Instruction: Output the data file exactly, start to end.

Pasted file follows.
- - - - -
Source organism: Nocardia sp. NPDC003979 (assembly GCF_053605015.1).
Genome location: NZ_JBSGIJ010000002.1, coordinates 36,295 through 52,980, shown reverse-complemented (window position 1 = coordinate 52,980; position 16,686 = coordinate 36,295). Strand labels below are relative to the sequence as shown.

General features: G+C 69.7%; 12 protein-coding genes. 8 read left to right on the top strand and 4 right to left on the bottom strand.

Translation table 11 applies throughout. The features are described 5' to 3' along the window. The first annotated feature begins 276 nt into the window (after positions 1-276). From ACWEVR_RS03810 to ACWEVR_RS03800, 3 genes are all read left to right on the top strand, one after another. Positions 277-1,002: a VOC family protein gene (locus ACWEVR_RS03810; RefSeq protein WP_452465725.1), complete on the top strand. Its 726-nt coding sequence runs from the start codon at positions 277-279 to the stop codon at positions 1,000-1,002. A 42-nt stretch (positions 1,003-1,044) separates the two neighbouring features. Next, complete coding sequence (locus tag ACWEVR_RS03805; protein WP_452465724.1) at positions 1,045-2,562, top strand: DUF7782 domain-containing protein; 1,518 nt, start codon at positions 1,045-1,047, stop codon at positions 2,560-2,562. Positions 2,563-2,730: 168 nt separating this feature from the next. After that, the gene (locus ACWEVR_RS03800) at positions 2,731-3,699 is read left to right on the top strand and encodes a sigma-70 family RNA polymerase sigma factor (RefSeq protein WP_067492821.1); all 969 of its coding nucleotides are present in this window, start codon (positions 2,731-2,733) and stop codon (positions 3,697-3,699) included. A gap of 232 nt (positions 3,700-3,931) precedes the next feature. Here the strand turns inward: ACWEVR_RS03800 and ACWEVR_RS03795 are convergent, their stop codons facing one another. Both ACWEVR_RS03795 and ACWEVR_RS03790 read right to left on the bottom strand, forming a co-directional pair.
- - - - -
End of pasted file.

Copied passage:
Source organism: Nocardia sp. NPDC003979 (assembly GCF_053605015.1).
Genome location: NZ_JBSGIJ010000002.1, coordinates 36,295 through 52,980, shown reverse-complemented (window position 1 = coordinate 52,980; position 16,686 = coordinate 36,295). Strand labels below are relative to the sequence as shown.

General features: G+C 69.7%; 12 protein-coding genes. 8 read left to right on the top strand and 4 right to left on the bottom strand.

Translation table 11 applies throughout. The features are described 5' to 3' along the window. The first annotated feature begins 276 nt into the window (after positions 1-276). From ACWEVR_RS03810 to ACWEVR_RS03800, 3 genes are all read left to right on the top strand, one after another. Positions 277-1,002: a VOC family protein gene (locus ACWEVR_RS03810; RefSeq protein WP_452465725.1), complete on the top strand. Its 726-nt coding sequence runs from the start codon at positions 277-279 to the stop codon at positions 1,000-1,002. A 42-nt stretch (positions 1,003-1,044) separates the two neighbouring features. Next, complete coding sequence (locus tag ACWEVR_RS03805; protein WP_452465724.1) at positions 1,045-2,562, top strand: DUF7782 domain-containing protein; 1,518 nt, start codon at positions 1,045-1,047, stop codon at positions 2,560-2,562. Positions 2,563-2,730: 168 nt separating this feature from the next. After that, the gene (locus ACWEVR_RS03800) at positions 2,731-3,699 is read left to right on the top strand and encodes a sigma-70 family RNA polymerase sigma factor (RefSeq protein WP_067492821.1); all 969 of its coding nucleotides are present in this window, start codon (positions 2,731-2,733) and stop codon (positions 3,697-3,699) included. A gap of 232 nt (positions 3,700-3,931) precedes the next feature. Here the strand turns inward: ACWEVR_RS03800 and ACWEVR_RS03795 are convergent, their stop codons facing one another. Both ACWEVR_RS03795 and ACWEVR_RS03790 read right to left on the bottom strand, forming a co-directional pair.